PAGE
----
Dogs And Kids: Do You Make The Smart Choices?

28 Questions | Total Attempts: 41

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Dogs And Kids: Do You Make The Smart Choices?

A quiz to test your knowledge of dog-kind interactions, and of hidden red flags. If you live in The Hague (Netherlands) or closeby, why not follow OhMyDog' kid-dog course? www. Ohmydogschool. Com/nl/cursussen/kind-hond-cursus/


Questions and Answers
  • 1. 
    Dogs must obey commands from kids of 12 years old and above. 
    • A. 

      True

    • B. 

      False

  • 2. 
    Playing tag and other wild, chase games: what do you think? 
    • A. 

      It's fun for them both to have a bit of innocent rough-and-tumble. 

    • B. 

      This could get the dog so excited that he/she start plays too rough and hurt your kid. The dog could also make a habit of chasing running kids   Sensible dog-child interactions are calm. 

  • 3. 
    Some breeds of dogs, like Goldren Retrievers, are kid-friendly. 
    • A. 

      True

    • B. 

      False

  • 4. 
    This is my dog. He is in my arms. Is it OK for my kid to approach him? 
    • A. 

      It's more than OK: it's really sweet: The more the merrier. bring on the family cuddle. 

    • B. 

      The dog is effectively cornered, so it's best to give him a choice to come to your kid when he has more freedom of movement.   A cornered dog can't choose to leave if he is uncomfortable. That only increases the chance of aggression. 

  • 5. 
    My kid can do anything to my dog. My dog would never bite them. 
    • A. 

      Absolutely. He is a really good dog. 

    • B. 

      Every dog has his/her breaking point and I won't test my dog's.   I prefer that he / she enjoys my kids' company, rather than tolerate it. 

  • 6. 
    Dangling a toy in front of the dog to encourage chase. 
    • A. 

      Good idea: It gets them both to burn some energy and is excellent for their bond.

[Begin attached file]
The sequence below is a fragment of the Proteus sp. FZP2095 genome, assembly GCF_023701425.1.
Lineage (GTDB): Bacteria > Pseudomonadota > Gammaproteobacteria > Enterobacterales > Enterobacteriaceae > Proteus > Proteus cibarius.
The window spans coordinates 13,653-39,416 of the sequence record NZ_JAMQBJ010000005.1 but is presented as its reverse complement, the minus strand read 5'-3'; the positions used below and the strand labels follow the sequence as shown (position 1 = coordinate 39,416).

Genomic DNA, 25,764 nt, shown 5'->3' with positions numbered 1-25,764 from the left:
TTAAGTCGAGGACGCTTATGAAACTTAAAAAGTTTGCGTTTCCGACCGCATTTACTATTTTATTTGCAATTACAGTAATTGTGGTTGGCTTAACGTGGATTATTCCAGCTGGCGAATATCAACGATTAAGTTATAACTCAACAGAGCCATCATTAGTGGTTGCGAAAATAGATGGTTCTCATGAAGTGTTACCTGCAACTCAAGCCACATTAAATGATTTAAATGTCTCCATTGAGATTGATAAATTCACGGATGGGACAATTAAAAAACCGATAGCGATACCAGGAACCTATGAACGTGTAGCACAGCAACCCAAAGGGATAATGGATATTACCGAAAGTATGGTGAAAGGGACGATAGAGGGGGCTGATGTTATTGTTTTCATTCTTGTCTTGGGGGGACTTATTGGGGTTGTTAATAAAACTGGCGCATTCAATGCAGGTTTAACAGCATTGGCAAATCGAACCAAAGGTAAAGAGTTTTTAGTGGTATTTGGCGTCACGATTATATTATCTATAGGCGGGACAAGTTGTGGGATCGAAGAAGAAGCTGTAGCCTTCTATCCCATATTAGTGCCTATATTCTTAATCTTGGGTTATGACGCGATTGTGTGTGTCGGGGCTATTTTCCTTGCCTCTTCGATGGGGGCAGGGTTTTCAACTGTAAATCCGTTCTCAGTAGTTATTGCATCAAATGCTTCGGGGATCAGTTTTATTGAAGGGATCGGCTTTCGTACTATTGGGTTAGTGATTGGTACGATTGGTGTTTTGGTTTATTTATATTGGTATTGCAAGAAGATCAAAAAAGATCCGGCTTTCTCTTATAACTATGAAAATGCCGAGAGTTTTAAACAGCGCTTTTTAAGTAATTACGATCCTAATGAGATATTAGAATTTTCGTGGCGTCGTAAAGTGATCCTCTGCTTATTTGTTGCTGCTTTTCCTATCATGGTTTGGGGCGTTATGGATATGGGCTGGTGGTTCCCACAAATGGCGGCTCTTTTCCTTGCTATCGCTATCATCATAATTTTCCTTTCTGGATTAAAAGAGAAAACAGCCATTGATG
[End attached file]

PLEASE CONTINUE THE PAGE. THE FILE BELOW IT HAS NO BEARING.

• B. 

      Bad idea:   Taunting the dog only encourages him/her to snatch things out of your child's hand,   Sensible games between dog and child are calm. An over-excited dog could also accidentally hurt or scare your child. 

  • 7. 
    A dog who bites a child is vicious. It is not normal. 
    • A. 

      True: a child is sacred, and dogs know that. 

    • B. 

      False: every dog can bite a child, if pushed hard enough

  • 8. 
    You see your child ride your dog like a horse. What do you do? 
    • A. 

      Quickly get a picture and put it on the social media. Precious memory and super cute!

    • B. 

      You intervene and break off this interaction.   Rare are the dogs who would enjoy this type of interaction, it could actually cause a back injury to the dog, and the dog is effectively forced to stay. 

  • 9. 
    My dog should bow to my child's will
    • A. 

      Absolutely. The dog should be under my child's control. It's a question of respect and safety. 

    • B. 

      No. Sound child-dog interactions are based on collaboration, not authority. Until a certain age, the children are not the authority figure, the parents are. 

  • 10. 
    To teach a dog to get used to kids taking away their bone: have the kid do it often. 
    • A. 

      True

    • B. 

      False

  • 11. 
    The dog has stolen your child's toy. He is refusing to let go. What should the child do?
    • A. 

      Call you

    • B. 

      Look the dog in the eyes then firmly take the toy away

  • 12. 
    Your dog is laying on the couch. Your kid wants to join him. How can you make this safe? 
    • A. 

      It's perfectly safe for my kid to join him, because the dog is very friendly, and he is relaxed. 

    • B. 

      I would first call the dog off the couch (nicely!), then have my kid climb on the couch and call the dog back on. That way, the dog has a choice. 

  • 13. 
    Your child is being seriously attacked by dogs (this is EXTREMELY rare). What should he/she do? 
    • A. 

      Curl up into a ball, burying his / her face between his arms, using his folded arms to protect his ears

    • B. 

      Gesticulate and shout to scare the dogs away.

  • 14. 
    This dog is really enjoying being dressed up!    Illustration source  https://www.flickr.com/photos/mccun934/2989867199 Photographer: Mike McCune https://www.flickr.com/photos/mccun934/ License: CC BY 2.0 https://creativecommons.org/licenses/by/2.0/ No modifications made